Birds make bird dogs and are invaluable tools when developing young dogs. They help lay the ground rules for handling wild birds. The three most common training birds found at most clubs and kennels are pigeons, quail, and chukar, all of which have benefits and drawbacks. That’s a topic for another time.
Pen raised birds help complete the transition from yard training to the field. I primarily use quail but also use chukar each year as well when it’s time to shoot a few birds over point. Some prefer to use birds as they teach new behavior, I prefer to use birds after certain commands have been introduced and the dog has a good understanding of said command. Before the real training begins I do let birds out and allow young pups to find them on their own and bump a few. If the dog’s a natural and will hold point until I flush, I’ll let him chase. If the dog won’t let me flush or even worse, attempts to root them out, they won’t get as much bird work at this point and I’ll wait until they’re a little older and have had some whoa training under their collar. Otherwise, it’s only a matter of time before that rogue pup will catch a bird. Not only will he think catching one is great fun but so was the game of chase you guys had shortly after. Using a bird launcher can really help you avoid running into this scenario. Pen raised birds are a cheap investment in comparison to the dividends paid out down the road.
The quail recall pen I built cost me $130 and can hold 10-12 quail. I usually buy 12 as I tend to lose one as I’m putting them into the pen for the first time, and another may not recall etc. My pen has a 4′x4′ floor and is about 6′ high.
Here’s the tools I used:
Jig saw (with a coarse blade for the wood and a fine blade for the plastic roof sheet)
a miter box makes it go twice as fast.
Here’s the materials I used:
20- 2x3x96″ studs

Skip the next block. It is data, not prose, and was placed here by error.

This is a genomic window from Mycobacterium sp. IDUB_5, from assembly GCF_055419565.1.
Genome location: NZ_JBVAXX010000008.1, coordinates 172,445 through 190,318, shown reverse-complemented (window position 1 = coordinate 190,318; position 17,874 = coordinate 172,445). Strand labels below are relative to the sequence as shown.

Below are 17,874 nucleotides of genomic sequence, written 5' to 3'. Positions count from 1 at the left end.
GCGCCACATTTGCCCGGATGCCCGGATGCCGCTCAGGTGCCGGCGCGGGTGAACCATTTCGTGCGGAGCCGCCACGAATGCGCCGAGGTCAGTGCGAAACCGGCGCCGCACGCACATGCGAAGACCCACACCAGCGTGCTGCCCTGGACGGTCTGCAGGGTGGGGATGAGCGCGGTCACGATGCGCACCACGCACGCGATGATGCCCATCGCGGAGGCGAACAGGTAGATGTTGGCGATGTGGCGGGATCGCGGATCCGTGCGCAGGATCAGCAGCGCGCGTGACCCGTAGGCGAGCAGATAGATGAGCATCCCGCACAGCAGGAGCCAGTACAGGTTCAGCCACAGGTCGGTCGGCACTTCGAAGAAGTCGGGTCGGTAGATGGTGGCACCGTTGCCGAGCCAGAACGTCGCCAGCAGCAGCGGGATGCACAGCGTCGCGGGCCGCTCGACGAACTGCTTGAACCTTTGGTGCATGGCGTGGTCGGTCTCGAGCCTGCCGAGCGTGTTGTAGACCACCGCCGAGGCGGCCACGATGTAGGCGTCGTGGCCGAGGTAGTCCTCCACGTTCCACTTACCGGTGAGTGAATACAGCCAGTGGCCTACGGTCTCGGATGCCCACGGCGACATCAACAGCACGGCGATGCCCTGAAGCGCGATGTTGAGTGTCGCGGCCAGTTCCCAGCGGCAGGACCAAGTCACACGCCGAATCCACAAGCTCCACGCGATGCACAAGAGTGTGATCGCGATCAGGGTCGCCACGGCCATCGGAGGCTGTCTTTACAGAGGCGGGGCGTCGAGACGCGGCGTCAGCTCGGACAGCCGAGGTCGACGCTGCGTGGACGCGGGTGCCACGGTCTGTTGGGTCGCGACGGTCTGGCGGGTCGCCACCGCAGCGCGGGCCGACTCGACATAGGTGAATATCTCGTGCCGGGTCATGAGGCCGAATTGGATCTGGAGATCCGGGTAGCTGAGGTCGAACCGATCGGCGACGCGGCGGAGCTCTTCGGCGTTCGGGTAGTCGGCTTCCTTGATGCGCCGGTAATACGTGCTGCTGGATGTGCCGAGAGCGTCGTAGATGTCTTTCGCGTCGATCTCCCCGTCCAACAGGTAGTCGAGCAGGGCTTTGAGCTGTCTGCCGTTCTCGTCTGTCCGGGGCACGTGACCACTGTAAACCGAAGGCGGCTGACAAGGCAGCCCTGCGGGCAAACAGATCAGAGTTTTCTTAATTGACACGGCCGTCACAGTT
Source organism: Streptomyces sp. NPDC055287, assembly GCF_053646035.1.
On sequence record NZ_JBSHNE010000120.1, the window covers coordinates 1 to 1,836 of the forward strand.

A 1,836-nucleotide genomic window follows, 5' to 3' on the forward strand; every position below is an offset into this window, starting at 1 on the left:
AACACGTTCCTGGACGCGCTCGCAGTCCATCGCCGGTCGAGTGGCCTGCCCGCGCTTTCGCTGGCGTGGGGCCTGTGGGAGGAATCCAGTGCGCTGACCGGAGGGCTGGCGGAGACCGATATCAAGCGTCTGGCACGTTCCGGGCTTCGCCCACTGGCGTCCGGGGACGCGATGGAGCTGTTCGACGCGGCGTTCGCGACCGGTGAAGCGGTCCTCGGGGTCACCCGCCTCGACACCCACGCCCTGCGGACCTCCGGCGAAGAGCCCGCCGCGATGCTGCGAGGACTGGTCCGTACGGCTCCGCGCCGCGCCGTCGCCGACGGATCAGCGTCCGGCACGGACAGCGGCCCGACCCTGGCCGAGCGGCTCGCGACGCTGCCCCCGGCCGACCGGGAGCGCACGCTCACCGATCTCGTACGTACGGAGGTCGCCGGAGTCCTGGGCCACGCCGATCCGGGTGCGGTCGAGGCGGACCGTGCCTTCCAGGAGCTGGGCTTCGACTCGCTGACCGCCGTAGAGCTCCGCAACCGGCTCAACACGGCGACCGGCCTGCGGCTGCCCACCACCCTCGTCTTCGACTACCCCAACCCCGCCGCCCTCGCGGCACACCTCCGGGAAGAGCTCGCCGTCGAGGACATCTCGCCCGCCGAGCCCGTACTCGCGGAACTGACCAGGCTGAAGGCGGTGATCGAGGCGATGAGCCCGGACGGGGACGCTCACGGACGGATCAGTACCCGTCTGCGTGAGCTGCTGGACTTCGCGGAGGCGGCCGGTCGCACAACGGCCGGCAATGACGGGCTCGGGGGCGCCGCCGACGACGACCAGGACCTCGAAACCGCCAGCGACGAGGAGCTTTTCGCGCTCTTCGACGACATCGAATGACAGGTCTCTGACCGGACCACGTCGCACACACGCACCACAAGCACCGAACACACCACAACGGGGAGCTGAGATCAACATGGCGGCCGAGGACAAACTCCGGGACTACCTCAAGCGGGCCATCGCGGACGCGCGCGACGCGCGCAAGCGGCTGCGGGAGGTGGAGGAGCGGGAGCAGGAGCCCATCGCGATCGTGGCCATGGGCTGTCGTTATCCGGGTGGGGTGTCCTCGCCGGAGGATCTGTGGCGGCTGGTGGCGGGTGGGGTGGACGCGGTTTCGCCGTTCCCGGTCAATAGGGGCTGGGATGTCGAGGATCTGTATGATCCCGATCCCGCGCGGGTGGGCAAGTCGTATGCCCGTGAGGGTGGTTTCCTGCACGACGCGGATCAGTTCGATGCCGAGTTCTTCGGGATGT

2- 3/8″x4x8′ sheets of plywood
1- 5-6″ wide 8′ long deck plank/board
1- 144×26″ plastic roof sheet (think tin-roof, but plastic)
1- box of 1.5″ galvanized fence staples
1- 1/2lb box of 3.5″ decking screws
1- 4x4x120″ pressure treated beam
1- roll of 0.5×1″ galvanized welded wire fence
1- set of door hinges (2)
1- small box of metal roofing screws
Here are my hasty drawings (not quite to scale).
These plans give you some wiggle room regarding how high to make the roost area which will affect the length of the roof trusses (hence the ?? measurements). They do not include the shelf on the top of the walls to give the birds something to stand on in the roost, that’s something you can easily decide how you want to do. The pressure treated 4×4 is chopped in half and mounted on the bottom to keep it from rotting around the bottom and to help slide it around easier. The wire fence is for the floor and around the roosting area. I install the wire floor before I attach the entire floor to the walls. I used extra wire fence to create a funnel for the birds to return to. The inside end is only about 4.5″ in diameter, this keeps out predators. Make it 5″ or a tad more if you plan on getting chukar ever. (If you can get them to recall.)
Quail are usually readily available in early June. At that point they’re still juvenile and I wait until July before I start using them for training. This gives them time to establish the pen as home. I’ll occasionally catch a few and return them through the funnel so they learn how to get back in for later down the road.
Here’s a few shots of one of mine that the plans were based off of.